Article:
Covid in Scotland: Medics concerned over 12-week gap between vaccine doses

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Doctors in Scotland have raised concerns about plans to delay the second dose of the Pfizer vaccine.

All four UK nations will now leave up to 12 weeks between the first and second doses of the jab rather than giving both within 21 days.

Dr Lewis Morrison, head of the BMA in Scotland, said members had concerns about the potential impact of leaving such a big gap between the two doses.

But the UK's chief medical officers have defended the move.

They said that the first dose of either the Pfizer or the Oxford/AstraZeneca vaccines - the only two so far approved for use in the UK - will give people substantial protection against the virus within two to three weeks of being administered.

And they said that the second dose was "likely to be very important for duration of protection, and at an appropriate dose interval may further increase vaccine efficacy".

The Joint Committee of Vaccination and Immunisation, which advises UK health departments and recommended the new strategy, said data showed that one dose of the Pfizer vaccine would be "90% effective".

But the World Health Organization (WHO) has said it would not recommend following the UK's decision to delay giving the second Pfizer dose, saying there was no evidence to support the decision.

Pfizer has said it has tested the vaccine's efficacy only when the two doses were given up to 21 days apart.

The Pfizer vaccine was the first to be approved for use in the UK, with more than a million people having already been given the first dose.

The change to the vaccination strategy has meant health boards have had to change plans and cancel people booked in for their second doses of the Pfizer jabs.

This includes medics who are among the priority groups for Covid vaccinations.

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image captionDr Lewis Morrison, chairman of the British Medical Association's Scottish Council, raised concerns about the logistical impact of changing the vaccination strategy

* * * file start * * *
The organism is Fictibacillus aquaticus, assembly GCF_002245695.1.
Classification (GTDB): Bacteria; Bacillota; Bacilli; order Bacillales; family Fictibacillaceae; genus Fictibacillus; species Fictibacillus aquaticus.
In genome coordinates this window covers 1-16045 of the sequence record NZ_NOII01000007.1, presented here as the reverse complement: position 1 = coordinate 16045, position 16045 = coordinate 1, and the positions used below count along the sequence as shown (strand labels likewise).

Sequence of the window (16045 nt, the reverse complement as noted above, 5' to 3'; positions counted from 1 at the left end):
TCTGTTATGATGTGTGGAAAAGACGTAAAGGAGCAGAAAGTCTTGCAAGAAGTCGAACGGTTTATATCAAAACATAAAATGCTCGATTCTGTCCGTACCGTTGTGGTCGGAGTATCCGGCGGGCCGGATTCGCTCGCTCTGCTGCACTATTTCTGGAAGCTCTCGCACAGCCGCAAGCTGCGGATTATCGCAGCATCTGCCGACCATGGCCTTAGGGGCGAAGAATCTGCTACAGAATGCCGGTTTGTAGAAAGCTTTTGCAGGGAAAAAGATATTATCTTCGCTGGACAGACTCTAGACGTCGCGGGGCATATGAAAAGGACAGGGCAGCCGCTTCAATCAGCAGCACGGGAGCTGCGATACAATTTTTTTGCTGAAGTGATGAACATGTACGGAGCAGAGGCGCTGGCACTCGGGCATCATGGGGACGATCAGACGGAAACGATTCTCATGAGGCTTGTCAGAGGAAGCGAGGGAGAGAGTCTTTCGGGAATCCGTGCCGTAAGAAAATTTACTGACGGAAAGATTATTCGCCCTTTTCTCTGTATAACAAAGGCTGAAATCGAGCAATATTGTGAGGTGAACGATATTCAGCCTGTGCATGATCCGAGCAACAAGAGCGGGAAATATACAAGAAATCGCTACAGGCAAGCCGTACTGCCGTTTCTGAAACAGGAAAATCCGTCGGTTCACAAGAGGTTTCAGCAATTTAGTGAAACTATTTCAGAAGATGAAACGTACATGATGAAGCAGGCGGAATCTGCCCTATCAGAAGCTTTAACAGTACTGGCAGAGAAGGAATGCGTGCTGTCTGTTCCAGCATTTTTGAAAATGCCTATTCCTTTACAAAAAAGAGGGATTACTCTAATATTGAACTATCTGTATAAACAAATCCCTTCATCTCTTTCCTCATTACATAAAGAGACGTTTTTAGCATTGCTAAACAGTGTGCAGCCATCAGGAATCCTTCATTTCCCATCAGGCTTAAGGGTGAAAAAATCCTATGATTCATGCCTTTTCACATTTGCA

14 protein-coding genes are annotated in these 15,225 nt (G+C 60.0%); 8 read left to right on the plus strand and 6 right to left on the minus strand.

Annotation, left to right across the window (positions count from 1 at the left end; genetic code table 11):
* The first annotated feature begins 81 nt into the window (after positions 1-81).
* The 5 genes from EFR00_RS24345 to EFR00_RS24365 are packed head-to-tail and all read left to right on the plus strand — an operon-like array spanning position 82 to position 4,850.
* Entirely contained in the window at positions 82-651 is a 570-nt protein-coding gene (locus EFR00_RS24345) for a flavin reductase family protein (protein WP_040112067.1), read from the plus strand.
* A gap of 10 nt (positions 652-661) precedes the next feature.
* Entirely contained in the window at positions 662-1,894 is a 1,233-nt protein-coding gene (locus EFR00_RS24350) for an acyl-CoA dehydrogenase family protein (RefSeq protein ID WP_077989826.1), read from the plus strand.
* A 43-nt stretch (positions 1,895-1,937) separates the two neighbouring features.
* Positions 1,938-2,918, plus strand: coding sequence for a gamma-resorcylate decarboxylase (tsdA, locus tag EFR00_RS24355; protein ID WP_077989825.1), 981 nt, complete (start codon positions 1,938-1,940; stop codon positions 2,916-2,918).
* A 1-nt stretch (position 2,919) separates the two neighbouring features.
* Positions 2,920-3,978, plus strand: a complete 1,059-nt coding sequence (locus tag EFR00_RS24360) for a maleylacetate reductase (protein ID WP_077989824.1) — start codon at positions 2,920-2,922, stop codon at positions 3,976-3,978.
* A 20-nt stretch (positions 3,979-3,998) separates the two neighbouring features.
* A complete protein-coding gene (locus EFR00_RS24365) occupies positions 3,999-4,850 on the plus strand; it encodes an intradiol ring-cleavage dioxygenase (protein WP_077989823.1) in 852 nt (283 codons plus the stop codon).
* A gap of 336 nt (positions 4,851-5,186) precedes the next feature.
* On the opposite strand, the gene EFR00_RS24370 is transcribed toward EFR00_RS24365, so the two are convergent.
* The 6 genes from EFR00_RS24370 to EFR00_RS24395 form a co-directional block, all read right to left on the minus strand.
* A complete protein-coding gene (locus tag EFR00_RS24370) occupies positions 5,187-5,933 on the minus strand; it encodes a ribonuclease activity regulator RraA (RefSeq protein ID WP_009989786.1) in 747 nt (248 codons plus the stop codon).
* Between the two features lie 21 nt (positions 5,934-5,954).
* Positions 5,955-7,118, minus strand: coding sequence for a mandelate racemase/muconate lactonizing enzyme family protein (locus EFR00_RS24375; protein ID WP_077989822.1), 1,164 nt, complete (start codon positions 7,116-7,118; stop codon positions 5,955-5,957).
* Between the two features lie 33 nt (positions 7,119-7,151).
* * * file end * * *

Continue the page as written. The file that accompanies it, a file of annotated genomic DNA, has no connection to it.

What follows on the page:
Dr Morrison told the BBC's Good Morning Scotland programme that some doctors had told him they would have waited for the AstraZeneca jab, which has been proven to work in the longer timetable, if they had known the second Pfizer dose was going to be delayed.

He said: "We are concerned because there's clearly disagreement about the effectiveness of the second dose of Pfizer after that period of time.

"Furthermore I think if you give more people the first dose when you don't know what vaccine supplies are going to be within that 12-week window, that's a worry that has been expressed to me by a lot of doctors.

"If we give more people the first dose, do we definitely know that the second one is coming?

"The announcement about this before a four-day NHS holiday weekend left many places with great difficulty in reorganising vaccinations, with a real risk that vaccination numbers might perversely drop because of the organisational issues."

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image captionOpposition parties want the Scottish government to publish daily figures for how many people have been vaccinated

It comes as NHS staff were left queueing for hours outside Glasgow Royal Infirmary on Tuesday after an "scheduling error" meant vaccination staff did not turn up.

NHS Greater Glasgow and Clyde has apologised to those affected and said it was rearranging the appointments.

The Scottish government has said it aims to have given at least one vaccine dose to everyone over the age of 50 and younger people with underlying health conditions by the start of May.

First Minister Nicola Sturgeon said on Tuesday that the timetable could be accelerated if there were sufficient supplies of the jab.

Daily figures

The Scottish government is being pressured to provide daily figures on the number of people being vaccinated, as the UK government has already pledged to do.

Scottish Conservative leader Douglas Ross said: "There are now no excuses left for the SNP government to dodge publishing daily vaccination rates alongside the daily infection numbers as soon as possible.

"The SNP's evasion to try and avoid scrutiny is nothing new but on something so important, the Scottish public must have the same information as will be provided across the UK."

His call was echoed by Scottish Labour health spokeswoman Monica Lennon, who added: "It is simply unacceptable that scores of NHS staff were left queueing outside in the cold for hours, and well into the evening.

"It's time for Health Secretary Jeane Freeman to get to grips with the vaccination programme, publish daily figures on the number of vaccinations available and administered, and ensure that our NHS staff do not pay the price of a bungled rollout."

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